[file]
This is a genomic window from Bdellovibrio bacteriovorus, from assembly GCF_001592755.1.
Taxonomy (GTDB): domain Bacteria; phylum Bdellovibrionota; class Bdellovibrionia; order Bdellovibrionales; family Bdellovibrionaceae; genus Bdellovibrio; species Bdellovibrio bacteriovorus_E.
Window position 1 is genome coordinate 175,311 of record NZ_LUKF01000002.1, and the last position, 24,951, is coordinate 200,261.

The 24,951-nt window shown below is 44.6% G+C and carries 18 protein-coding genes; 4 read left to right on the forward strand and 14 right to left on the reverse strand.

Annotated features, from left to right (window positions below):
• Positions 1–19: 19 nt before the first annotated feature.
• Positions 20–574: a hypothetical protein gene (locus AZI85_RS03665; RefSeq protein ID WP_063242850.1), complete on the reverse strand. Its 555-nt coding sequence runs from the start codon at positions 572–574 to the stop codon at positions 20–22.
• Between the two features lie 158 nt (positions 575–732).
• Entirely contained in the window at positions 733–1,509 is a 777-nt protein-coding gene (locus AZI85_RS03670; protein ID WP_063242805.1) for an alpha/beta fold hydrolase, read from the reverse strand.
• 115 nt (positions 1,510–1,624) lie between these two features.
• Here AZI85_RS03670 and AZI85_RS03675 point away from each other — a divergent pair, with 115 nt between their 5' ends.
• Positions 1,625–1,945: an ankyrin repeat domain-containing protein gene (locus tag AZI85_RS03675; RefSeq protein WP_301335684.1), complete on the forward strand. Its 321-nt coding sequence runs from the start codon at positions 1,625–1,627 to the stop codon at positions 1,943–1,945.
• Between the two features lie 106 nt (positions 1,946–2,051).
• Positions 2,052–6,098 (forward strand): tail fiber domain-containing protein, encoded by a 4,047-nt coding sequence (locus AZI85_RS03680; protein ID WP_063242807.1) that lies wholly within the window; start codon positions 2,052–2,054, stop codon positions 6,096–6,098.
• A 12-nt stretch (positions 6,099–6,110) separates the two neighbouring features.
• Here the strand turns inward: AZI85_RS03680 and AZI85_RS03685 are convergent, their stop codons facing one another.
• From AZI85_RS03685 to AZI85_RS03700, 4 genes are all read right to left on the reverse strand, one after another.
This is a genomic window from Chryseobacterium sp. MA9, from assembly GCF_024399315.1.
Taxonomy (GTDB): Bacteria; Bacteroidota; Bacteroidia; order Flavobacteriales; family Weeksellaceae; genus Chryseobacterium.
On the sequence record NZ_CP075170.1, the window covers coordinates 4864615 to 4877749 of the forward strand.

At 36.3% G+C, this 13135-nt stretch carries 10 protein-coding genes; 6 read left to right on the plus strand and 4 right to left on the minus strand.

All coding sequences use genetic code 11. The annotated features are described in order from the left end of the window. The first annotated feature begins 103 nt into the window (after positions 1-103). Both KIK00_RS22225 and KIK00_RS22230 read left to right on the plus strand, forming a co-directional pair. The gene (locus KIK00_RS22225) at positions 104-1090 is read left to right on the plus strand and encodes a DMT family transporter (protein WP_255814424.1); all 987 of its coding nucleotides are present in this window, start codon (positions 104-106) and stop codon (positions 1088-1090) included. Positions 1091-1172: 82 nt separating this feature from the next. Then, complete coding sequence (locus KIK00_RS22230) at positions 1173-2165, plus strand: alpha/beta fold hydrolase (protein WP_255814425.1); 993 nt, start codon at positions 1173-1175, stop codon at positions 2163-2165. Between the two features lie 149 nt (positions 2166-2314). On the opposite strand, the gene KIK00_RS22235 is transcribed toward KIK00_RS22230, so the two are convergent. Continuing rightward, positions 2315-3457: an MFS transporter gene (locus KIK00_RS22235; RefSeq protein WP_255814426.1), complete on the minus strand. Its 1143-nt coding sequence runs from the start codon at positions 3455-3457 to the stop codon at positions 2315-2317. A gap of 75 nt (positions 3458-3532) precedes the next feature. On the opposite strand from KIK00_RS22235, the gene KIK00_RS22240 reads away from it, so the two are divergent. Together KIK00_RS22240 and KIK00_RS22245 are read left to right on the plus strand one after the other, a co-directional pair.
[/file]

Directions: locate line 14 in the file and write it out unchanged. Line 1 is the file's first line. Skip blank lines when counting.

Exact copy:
• Positions 2,052–6,098 (forward strand): tail fiber domain-containing protein, encoded by a 4,047-nt coding sequence (locus AZI85_RS03680; protein ID WP_063242807.1) that lies wholly within the window; start codon positions 2,052–2,054, stop codon positions 6,096–6,098.